Bricktober Lego maddness comes to town

Bricktober Lego maddness comes to town

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Elliot Dabner lifting gigantic Lego head. Photograph - Richard Polden

Some people like beer in October for Oktoberfest but there are about 8000 people who prefer building Lego at the Bricktober annual event at Curtin stadium.

From October 12 to 13 the stadium was filled with Lego enthusiasts who were part of Western Australia’s largest fan built Lego show.

This year’s Bricktober event had 70 exhibitors and 300 tables filled with Lego goodness.

Bricktober was formed by longtime Lego enthusiasts and Ascot Rotarians Stephen and Joanna Kendall who both grew up with Lego and throughout their lives visited four Legoland parks.

70 exhibitors and 300 tables were filled with Lego at Bricktober.

They both came up with the concept while attending a model train show where Mr Kendall identified the popularity of Lego and a need for Perth to have a dedicated show.

Bricktober operations manager Mike Bermann said the formation of the project was made for the Rotary Club of Ascot to connect with the local community.

“The main highlight of this year’s event was seeing children, parents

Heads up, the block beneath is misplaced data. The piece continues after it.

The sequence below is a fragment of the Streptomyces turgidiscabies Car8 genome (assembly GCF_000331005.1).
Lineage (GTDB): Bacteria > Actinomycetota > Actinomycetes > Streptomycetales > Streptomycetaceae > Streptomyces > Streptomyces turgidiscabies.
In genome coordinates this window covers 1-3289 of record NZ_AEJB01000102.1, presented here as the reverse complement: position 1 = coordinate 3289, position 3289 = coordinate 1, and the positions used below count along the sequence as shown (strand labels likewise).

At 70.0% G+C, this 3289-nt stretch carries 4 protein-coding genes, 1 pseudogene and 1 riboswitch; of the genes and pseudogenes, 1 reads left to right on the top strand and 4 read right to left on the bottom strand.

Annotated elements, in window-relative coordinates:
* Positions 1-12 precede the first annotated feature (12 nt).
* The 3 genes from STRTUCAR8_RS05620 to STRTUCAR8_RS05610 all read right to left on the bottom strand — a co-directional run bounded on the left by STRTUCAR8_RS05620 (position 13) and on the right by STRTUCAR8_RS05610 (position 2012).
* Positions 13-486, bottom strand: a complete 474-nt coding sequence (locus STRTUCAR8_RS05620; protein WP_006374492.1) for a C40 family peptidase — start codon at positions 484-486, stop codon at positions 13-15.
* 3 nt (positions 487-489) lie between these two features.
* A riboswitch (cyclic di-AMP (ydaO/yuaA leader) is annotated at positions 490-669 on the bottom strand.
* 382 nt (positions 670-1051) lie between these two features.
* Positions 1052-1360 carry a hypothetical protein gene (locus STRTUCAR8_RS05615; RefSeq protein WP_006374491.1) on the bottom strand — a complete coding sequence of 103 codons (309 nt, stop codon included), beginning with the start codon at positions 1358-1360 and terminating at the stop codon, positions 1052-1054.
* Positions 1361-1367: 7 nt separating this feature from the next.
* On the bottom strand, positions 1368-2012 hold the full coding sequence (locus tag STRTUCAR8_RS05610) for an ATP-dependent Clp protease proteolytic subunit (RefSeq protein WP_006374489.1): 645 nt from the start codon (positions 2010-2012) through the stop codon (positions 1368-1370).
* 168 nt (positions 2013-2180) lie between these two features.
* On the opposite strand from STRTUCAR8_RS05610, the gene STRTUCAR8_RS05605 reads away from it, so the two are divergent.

and even grandparents get together and get involved with the show,” he said.

“Bricktober is a family friendly event that brings the community and fans of Lego in Western Australia together.”

Amanda and Simon Ash showing their Lego car. Photograph – Richard Polden

The event raises money towards support for programs for young children including those with special needs.

So far the club has donated 40 Lego tubs which is 400,000 bricks to schools and clubs for children with special needs to the value of $60,000 in total.

Some of these recipients include South Thornlie Primary School, Alyssa’s Autism Acceptance Project and the Autism Association of Western Australia.

The main beneficiaries of the event are Lego playgroups, Lego First League Clubs and animated Lego films project.

The beneficiaries offer a variety of Lego experiences including a Lego play experience to children, building robots that compete against each other and producing animated films from building Lego.